A Hazy, Creative, and Colourful Collaboration: A Conversation with Softee and Eliza Scanlen

Softee © Alex Hass
Softee © Alex Hass
Atwood Magazine talked to Softee and Eliza Scanlen about their friendship, the creation of the “Keep On” music video, and how each approach storytelling in different creative mediums.
Watch: “Keep On” – Softee

Keep On - Softee
Keep On – Softee

Softee is teasing a new beginning, and she’s doing so by waking up on the floor, post-blackout, gash on forehead, trying to piece the events of the previous night together. The “Keep On” music video, released today, is permeated by flashes of a colourful party, pink walls, and robotic dance, all backed by a synth-heavy and extremely danceable track. By the end of the three and a half minutes, we never quite figure out how we got from a seemingly normal party to bloody bandages and a hazy morning.

The musical alter ego of actor Nina Grollman, Softee has released ‘80s-inflected tracks that deliver fun, dancing, and the best that pop music has to offer. With the promise of her debut album later this year, it was through a creative collaboration with actor and director Ellza Scanlen that Softee found her new direction, one that’s still as much of a mystery as what happened during the fated night depicted in the video.

Grollman and Scanlen first met when they were both cast on Aaron Sorkin’s Broadway adaptation of To Kill a Mockingbird, where Grollman played Scout and Scanlen took on the role of Mayella. Music-filled conversations in between rehearsals and thirty-second meetings during the play amounted to a new creative partnership, with Grollman and Scanlen collaborating for Softee’s new music video. Their visions merged beautifully.

Visually, the result is a trip down memory lane after a blackout, with hues of pinks, purples, reds, and blues inflecting each moment. Grollman, as Softee, is the protagonist, trapped between anxiety, coping mechanisms, and figuring everything out. Scanlen understood the profound feeling of being overwhelmed behind the song’s poppy synths, bringing up nuances in the song that up until then were only known by Grollman herself.

We’re yet to find out what the next phase of Softee looks and sounds like, but both Grollman and Scanlen emphasise how pivotal their collaboration was in informing Softee’s new era. If “Keep On” is any indication, we’re in for a trippy and wonderful ride. Atwood Magazine talked to Softee and Scanlen about their friendship, the creation of the “Keep On” music video, and how each approach storytelling in different creative mediums.

Listen: “Keep On” – Softee

A Conversation with Softee and Eliza Scanlen

Atwood Magazine: You met when you were working on To Kill a Mockingbird, but talk to me a little bit about your relationship and how you started talking about maybe taking this friendship forward and exploring other creative endeavours?

Softee: We became close pretty quickly and we were always fucking around and joking around with each other. We started showing each other our work and other stuff, like I started showing Eliza some music and she was showing me her short film and other projects that she’s done. I guess, we realised like, ‘Oh, we should, we should try to do something while we’re both in the same city and constantly around each other’ and from there I sent her the song and Eliza just immediately had like a million brilliant ideas and thoughts and stuff on it. So then it just became a very easy back and forth from there, because we would just go down to the dressing room, literally in between scenes.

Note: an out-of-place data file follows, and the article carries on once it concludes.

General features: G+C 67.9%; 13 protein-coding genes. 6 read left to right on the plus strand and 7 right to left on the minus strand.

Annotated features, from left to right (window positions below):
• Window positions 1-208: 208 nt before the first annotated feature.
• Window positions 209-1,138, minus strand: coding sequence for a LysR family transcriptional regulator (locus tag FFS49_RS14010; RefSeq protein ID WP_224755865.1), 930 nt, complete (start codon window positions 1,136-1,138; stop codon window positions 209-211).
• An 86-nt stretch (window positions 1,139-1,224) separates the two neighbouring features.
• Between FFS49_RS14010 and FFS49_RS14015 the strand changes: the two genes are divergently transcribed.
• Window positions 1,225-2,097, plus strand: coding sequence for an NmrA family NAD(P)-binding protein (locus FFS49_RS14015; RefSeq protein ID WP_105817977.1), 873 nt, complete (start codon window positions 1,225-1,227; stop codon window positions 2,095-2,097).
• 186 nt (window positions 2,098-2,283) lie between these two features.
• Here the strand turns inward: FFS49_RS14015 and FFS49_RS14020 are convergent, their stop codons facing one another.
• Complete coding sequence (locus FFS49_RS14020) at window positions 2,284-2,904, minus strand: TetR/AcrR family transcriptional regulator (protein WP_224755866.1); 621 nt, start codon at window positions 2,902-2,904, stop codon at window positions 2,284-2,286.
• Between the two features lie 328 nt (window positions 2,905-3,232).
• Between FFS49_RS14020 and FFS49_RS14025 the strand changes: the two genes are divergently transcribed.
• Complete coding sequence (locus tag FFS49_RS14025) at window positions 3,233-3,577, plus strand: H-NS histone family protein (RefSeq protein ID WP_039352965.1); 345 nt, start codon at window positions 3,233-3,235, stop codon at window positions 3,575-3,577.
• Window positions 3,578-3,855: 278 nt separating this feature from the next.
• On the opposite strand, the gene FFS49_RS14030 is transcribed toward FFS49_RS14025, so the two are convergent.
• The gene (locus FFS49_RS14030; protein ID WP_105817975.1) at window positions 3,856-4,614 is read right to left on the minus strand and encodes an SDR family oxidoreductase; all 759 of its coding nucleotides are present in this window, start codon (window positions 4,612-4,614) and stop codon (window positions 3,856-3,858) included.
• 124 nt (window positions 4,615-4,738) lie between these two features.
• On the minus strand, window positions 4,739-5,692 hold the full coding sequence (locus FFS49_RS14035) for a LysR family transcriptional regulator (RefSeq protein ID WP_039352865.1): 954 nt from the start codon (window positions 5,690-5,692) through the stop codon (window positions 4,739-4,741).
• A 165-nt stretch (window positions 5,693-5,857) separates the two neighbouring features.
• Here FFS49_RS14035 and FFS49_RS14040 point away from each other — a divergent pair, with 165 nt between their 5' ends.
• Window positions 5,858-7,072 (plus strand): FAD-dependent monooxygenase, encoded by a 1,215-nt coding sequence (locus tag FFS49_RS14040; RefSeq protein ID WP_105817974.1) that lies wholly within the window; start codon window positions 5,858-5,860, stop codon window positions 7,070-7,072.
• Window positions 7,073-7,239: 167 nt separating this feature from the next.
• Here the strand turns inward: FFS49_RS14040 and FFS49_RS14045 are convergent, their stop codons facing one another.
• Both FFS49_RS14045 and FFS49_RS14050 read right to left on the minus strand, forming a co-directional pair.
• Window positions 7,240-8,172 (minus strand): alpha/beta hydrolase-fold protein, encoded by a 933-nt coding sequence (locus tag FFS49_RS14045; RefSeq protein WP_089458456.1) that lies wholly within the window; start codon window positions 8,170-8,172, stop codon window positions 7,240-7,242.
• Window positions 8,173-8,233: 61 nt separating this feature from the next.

Eliza Scanlen: During the play!

Softee: During the play. I would come down to her dressing room, I had like one break in Act One or something, and I would always come down and we’d literally have a moment where we’d discuss the video and then I’d go back up.

Eliza Scanlen: We had 30 second meetings.

Softee: That’s kind of been the process of developing the ideas for the video, it was just us, between shows or literally in the middle of shows being like ‘So what do you think?’

Eliza Scanlen: Straight away when I arrived in New York, I clicked with Nina. I had come all the way from Australia to live in a new city, I didn’t know many people at all, and to meet Nina was a relief, to be honest. I think the first time we connected was over music, she was sharing some incredible musicians, she had asked me who my favourite musicians were, and I said that I’d been listening to Big Thief a lot recently, and Nina was like “Oh my god I’m obsessed with Big Thief!”, that’s literally how she reacts to everything. From then on we became really close. We also really connected in our goals with our career, I think we both were craving to push ourselves creatively and explore new avenues, and we came from very different trajectories. I think it was only natural that we combined our creative trajectories and made something together. I learned a lot about music from Nina and also about pop music. I feel like since meeting Nina, I have so much more respect for pop music. I think everybody is very quick to hate pop, including me, and I didn’t realise the potential pop music had and how reductive that is as a genre of music, or how people see it as a genre. We’re both hustlers, so we made it happen.

Softee: Right before COVID really hit, we made it happen.

Eliza Scanlen: It was the day before restrictions hit. The day before I flew to Australia.